I went to a wedding in the hills recently… a very pleasantly relaxed and extremely celebratory occasion. On the way home, I stopped in a small town because… many European trees grow in the Adelaide Hills and it’s wonderful to see.
And of course, I had hopes and plans. If you don;t want to look at pictures, stop now. This is a post of MANY pictures.
I collected leaves…
I made bundles…
I made experiments…
I tooled around the neighbourhood on my bike collecting tried and true leaves.
I unwisely tied my bundles with coloured string for the first time ever. I sorta kinda knew this was stupid but did it anyway and was rewarded with blue lines, most of which happily washed out!
I applied heat as the sun set…
And the next day! These images are of fabrics still damp and freshly unwrapped. Even the flannel rag I had used to create a bit of ‘padding’ on one bundle took dye.
Oak leaves on silk
Maple leaves on silk. So green! they are still green after washing and ironing. This silk is from a pantsuit a friend scored for me at an op shop. It is well washed and work raw silk.
The ever faithful E Cinerea on linen. A friend gifted me linen offcuts and these are the first that have made their way into the dye pot. Am I ever blessed with generous friends!
Maple leaves on linen.
E Scoparia is awesome yet again on cotton.
Sheoak from the neighbourhood on linen. This has so much potential…
A happy day all round!
While I was in the Western suburbs recently, I went for a wander and saw what I thought at first glance were olive trees. Shame on me for not looking more closely: these were oak trees, as evidenced by the acorns.
On the other hand, looking at those leaves, this is not a variety of oak I’m accustomed to. The most common oak in my neighbourhood is the English oak (Quercus Robur), which has quite a distinctive leaf shape: nothing like this one. The next most common is the cork oak (Quercus Suber): there are a couple in a nearby park which are a constant source of wonder to me. Perhaps I am just not paying attention. I found this site listing quite a few oaks on a site from my own city–so many different oaks must be grown here. While I was in Melbourne there was a leaf I could only have said was not native on the table during the Second Skin workshop. India Flint pronounced it an oak, and that evening I saw loads of them planted down the side of a street. With acorns–which are evidently the only mental clue I have for identifying unfamiliar oaks. So I recently understood there must be members in the oak family I hadn’t met. To look at this tutorial on identifying oak leaves in North America, the leaf I saw in Melbourne was a red oak and the ones I know better are white oaks.
Just to add to the mystery, where the trees had re-sprouted after being cut back, there were juvenile leaves that were positively prickly along the leaf margins. Well–I decided to gather a few leaves and acorns and try them out. The result was not really exciting… but then I have never seen so many acorns in one place and there are dyeing applications for acorns I’ve never tried. So perhaps the future still holds possibilities!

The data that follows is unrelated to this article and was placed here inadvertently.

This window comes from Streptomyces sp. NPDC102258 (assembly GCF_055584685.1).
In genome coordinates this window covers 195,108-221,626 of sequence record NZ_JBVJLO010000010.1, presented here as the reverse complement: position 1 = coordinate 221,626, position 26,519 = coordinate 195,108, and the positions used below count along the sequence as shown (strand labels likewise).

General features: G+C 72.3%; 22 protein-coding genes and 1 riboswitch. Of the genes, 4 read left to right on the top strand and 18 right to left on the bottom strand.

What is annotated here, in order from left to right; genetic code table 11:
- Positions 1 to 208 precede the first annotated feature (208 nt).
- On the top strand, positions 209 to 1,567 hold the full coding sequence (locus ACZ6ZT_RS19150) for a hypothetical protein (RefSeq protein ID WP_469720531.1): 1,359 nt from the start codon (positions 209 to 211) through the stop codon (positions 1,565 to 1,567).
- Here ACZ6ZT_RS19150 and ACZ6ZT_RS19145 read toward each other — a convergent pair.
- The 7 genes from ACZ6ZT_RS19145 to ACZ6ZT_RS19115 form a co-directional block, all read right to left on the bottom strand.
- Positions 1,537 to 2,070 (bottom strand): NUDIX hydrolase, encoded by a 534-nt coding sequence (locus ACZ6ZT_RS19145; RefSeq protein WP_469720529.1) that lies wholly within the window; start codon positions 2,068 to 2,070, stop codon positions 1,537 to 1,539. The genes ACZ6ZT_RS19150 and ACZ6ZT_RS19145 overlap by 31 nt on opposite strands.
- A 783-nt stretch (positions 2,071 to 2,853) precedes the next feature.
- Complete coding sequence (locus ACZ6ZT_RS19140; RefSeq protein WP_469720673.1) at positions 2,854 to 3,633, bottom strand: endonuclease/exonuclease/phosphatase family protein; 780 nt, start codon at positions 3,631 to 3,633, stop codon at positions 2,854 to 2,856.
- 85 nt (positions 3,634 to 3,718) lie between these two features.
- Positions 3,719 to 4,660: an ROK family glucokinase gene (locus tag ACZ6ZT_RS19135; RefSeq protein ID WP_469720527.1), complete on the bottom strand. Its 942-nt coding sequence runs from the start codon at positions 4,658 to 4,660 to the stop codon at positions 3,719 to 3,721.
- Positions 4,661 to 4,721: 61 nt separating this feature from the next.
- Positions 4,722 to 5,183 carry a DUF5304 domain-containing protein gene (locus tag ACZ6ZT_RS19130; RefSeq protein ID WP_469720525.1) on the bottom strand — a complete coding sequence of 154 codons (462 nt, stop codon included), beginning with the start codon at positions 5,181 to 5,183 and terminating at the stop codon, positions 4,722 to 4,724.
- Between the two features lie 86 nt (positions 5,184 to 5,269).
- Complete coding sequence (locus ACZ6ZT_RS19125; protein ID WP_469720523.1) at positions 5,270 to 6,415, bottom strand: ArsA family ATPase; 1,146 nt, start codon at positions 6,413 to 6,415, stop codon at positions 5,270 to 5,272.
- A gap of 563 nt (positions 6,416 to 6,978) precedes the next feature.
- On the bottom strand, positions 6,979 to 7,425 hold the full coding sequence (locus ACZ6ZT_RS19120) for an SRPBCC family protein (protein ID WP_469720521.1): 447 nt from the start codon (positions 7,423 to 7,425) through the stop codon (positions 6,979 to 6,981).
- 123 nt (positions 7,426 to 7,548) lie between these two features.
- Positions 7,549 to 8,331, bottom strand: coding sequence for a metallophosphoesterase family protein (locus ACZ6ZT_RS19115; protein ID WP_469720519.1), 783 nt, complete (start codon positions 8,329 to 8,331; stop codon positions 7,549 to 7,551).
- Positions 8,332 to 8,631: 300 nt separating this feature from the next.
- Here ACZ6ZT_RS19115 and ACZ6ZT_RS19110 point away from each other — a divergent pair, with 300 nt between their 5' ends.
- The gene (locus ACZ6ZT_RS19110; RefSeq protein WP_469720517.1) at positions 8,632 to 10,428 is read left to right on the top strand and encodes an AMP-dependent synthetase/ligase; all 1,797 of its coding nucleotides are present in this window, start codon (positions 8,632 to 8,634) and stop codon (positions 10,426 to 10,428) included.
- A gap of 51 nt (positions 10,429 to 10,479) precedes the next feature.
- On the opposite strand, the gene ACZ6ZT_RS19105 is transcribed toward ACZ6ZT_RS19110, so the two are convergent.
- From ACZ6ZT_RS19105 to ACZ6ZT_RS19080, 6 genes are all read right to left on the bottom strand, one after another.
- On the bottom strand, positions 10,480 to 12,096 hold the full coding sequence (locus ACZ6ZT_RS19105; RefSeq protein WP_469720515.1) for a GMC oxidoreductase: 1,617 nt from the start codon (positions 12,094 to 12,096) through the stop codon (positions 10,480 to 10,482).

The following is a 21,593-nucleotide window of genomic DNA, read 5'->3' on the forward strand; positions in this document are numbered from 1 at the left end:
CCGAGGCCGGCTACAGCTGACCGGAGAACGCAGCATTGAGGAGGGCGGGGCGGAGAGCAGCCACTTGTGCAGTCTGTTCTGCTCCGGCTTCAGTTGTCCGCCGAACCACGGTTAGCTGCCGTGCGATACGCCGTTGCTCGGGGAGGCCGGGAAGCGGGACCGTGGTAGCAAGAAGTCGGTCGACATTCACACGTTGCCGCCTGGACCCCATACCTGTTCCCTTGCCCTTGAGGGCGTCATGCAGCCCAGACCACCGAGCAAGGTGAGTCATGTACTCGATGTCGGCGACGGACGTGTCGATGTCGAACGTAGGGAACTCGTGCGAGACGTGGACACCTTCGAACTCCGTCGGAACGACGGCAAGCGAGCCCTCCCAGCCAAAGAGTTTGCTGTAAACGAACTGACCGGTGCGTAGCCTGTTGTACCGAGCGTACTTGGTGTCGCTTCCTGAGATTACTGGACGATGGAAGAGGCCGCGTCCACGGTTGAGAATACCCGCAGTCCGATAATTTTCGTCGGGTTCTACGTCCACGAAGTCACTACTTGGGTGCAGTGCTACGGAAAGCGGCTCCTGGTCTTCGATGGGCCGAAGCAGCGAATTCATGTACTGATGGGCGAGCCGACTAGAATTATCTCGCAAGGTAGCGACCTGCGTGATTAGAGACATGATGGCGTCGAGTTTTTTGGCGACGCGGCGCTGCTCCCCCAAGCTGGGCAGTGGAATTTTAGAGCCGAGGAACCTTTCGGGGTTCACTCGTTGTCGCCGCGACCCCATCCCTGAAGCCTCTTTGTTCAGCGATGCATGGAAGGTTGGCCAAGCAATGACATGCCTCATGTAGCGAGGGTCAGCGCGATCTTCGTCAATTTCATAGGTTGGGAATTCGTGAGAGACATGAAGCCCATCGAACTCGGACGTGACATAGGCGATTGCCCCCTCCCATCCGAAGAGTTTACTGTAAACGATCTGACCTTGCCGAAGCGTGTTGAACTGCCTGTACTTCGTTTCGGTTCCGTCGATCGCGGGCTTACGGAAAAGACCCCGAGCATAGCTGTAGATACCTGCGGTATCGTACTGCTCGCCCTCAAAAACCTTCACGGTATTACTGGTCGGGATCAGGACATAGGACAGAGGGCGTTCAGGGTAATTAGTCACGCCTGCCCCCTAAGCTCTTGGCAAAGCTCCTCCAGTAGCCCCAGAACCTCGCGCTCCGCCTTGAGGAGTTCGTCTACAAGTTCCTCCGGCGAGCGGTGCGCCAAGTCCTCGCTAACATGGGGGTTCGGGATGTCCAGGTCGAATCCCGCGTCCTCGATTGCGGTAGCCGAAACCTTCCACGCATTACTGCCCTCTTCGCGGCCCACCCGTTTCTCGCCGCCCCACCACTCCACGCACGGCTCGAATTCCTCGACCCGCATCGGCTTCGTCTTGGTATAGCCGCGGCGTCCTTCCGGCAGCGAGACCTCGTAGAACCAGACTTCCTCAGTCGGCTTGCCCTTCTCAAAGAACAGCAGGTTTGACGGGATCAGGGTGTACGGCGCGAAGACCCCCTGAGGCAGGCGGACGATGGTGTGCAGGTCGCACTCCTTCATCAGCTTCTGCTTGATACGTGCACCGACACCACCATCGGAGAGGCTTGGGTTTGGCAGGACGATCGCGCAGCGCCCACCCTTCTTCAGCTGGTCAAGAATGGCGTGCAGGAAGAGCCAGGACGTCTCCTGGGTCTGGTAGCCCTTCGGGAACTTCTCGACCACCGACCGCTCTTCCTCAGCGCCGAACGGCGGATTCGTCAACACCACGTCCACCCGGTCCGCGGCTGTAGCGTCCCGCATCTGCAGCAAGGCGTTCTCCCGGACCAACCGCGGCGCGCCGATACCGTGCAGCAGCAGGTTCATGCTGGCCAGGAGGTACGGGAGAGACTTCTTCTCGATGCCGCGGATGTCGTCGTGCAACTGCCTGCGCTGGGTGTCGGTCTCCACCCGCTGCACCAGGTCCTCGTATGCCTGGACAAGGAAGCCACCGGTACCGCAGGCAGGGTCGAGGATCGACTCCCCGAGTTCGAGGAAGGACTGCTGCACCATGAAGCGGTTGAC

I have continued my experiments with Rebecca Burgess‘ ‘fall dye starter’ from Harvesting Color. I admit, it is barely autumn here and I’ve actually been trying this out through our summer… but this is a mere detail, I hope! I tried these three lobed leaves which someone told me were from a maple (I know little about maples), and birch leaves–why not?
I like the results a lot, but I won’t bother with birch again. I also collected oak leaves and wrapped them.
Finally, I made a special trip to what I was confident was a maple to collect these exquisite five-lobed leaves. I tried these on fabric cooked with tannin-bearing eucalyptus bark, which is not what Burgess recommends at all.
This produced hardly a smudge. So, I may have to review my ideas about tannin. Or on the other hand, I may have to reconsider my naive ideas about maples!
Following Rebecca Burgess’ instructions for a fall dye starter from Harvesting Color, I pulled out my rusty nail solution and, given the difficulty of collecting maple leaves nearby, took the opportunity when I was passing a street where oaks had been planted as street trees.
I wrapped my bundle and put it in a jar of vinegar and rust nail water on 16 December (that’s it beween the rusty nail jar and the hibiscus dye jar). Now to see what happens. I have to say it is a mystery to me why my rusty nails, which were…rusty and orange… have produced a black solution over time in my case. I have added more vinergar and water to the nails and the black particles have settled out in the bundle jar overnight in this photo.
After two weeks in the sun, my rusty water looks more rusty (and you can just see my bundle in there):
And yes, I did get a leaf print, albeit a mostly very blurred one. The colour is impressive, but I think this is a clear case of time (unusually) not being the dyer’s friend. Rebecca Burgess suggested 2-3 days and I left this for 10-11 days, which suited me but not the process. I will be sure to try again and be more obedient in my instruction-following!